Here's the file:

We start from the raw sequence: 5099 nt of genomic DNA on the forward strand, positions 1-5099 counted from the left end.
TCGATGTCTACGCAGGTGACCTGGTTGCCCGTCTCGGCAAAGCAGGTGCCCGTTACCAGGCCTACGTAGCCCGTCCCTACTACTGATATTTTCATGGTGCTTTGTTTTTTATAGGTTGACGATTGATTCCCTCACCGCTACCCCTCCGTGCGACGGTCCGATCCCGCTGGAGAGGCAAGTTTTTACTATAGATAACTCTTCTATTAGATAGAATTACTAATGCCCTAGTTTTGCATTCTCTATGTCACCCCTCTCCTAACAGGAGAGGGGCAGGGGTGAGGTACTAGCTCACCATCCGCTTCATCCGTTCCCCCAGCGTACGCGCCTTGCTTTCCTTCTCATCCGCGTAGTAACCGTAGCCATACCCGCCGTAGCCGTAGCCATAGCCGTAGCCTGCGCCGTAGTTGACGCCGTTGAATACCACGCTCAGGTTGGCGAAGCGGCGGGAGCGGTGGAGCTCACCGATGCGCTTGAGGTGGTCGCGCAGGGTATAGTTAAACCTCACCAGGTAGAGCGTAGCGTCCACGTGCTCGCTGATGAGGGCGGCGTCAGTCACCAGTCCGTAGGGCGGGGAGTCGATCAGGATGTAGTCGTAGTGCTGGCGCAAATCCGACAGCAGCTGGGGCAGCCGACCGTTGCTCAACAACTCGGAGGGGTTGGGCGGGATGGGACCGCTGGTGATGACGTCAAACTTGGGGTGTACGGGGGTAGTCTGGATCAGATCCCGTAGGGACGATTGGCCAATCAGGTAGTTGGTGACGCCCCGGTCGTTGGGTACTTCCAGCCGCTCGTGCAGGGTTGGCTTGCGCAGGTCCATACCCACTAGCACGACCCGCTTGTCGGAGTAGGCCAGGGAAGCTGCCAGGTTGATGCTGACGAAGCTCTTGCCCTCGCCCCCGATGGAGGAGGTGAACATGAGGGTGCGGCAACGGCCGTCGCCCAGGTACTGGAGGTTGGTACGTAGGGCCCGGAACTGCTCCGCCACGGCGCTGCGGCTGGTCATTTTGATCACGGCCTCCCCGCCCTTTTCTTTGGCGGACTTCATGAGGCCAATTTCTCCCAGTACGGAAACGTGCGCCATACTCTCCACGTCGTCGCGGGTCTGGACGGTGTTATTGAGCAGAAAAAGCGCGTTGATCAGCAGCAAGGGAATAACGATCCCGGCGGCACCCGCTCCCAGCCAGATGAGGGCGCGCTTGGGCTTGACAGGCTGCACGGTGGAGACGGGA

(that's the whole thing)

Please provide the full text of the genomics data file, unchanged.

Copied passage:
We start from the raw sequence: 5099 nt of genomic DNA on the forward strand, positions 1-5099 counted from the left end.
TCGATGTCTACGCAGGTGACCTGGTTGCCCGTCTCGGCAAAGCAGGTGCCCGTTACCAGGCCTACGTAGCCCGTCCCTACTACTGATATTTTCATGGTGCTTTGTTTTTTATAGGTTGACGATTGATTCCCTCACCGCTACCCCTCCGTGCGACGGTCCGATCCCGCTGGAGAGGCAAGTTTTTACTATAGATAACTCTTCTATTAGATAGAATTACTAATGCCCTAGTTTTGCATTCTCTATGTCACCCCTCTCCTAACAGGAGAGGGGCAGGGGTGAGGTACTAGCTCACCATCCGCTTCATCCGTTCCCCCAGCGTACGCGCCTTGCTTTCCTTCTCATCCGCGTAGTAACCGTAGCCATACCCGCCGTAGCCGTAGCCATAGCCGTAGCCTGCGCCGTAGTTGACGCCGTTGAATACCACGCTCAGGTTGGCGAAGCGGCGGGAGCGGTGGAGCTCACCGATGCGCTTGAGGTGGTCGCGCAGGGTATAGTTAAACCTCACCAGGTAGAGCGTAGCGTCCACGTGCTCGCTGATGAGGGCGGCGTCAGTCACCAGTCCGTAGGGCGGGGAGTCGATCAGGATGTAGTCGTAGTGCTGGCGCAAATCCGACAGCAGCTGGGGCAGCCGACCGTTGCTCAACAACTCGGAGGGGTTGGGCGGGATGGGACCGCTGGTGATGACGTCAAACTTGGGGTGTACGGGGGTAGTCTGGATCAGATCCCGTAGGGACGATTGGCCAATCAGGTAGTTGGTGACGCCCCGGTCGTTGGGTACTTCCAGCCGCTCGTGCAGGGTTGGCTTGCGCAGGTCCATACCCACTAGCACGACCCGCTTGTCGGAGTAGGCCAGGGAAGCTGCCAGGTTGATGCTGACGAAGCTCTTGCCCTCGCCCCCGATGGAGGAGGTGAACATGAGGGTGCGGCAACGGCCGTCGCCCAGGTACTGGAGGTTGGTACGTAGGGCCCGGAACTGCTCCGCCACGGCGCTGCGGCTGGTCATTTTGATCACGGCCTCCCCGCCCTTTTCTTTGGCGGACTTCATGAGGCCAATTTCTCCCAGTACGGAAACGTGCGCCATACTCTCCACGTCGTCGCGGGTCTGGACGGTGTTATTGAGCAGAAAAAGCGCGTTGATCAGCAGCAAGGGAATAACGATCCCGGCGGCACCCGCTCCCAGCCAGATGAGGGCGCGCTTGGGCTTGACAGGCTGCACGGTGGAGACGGGA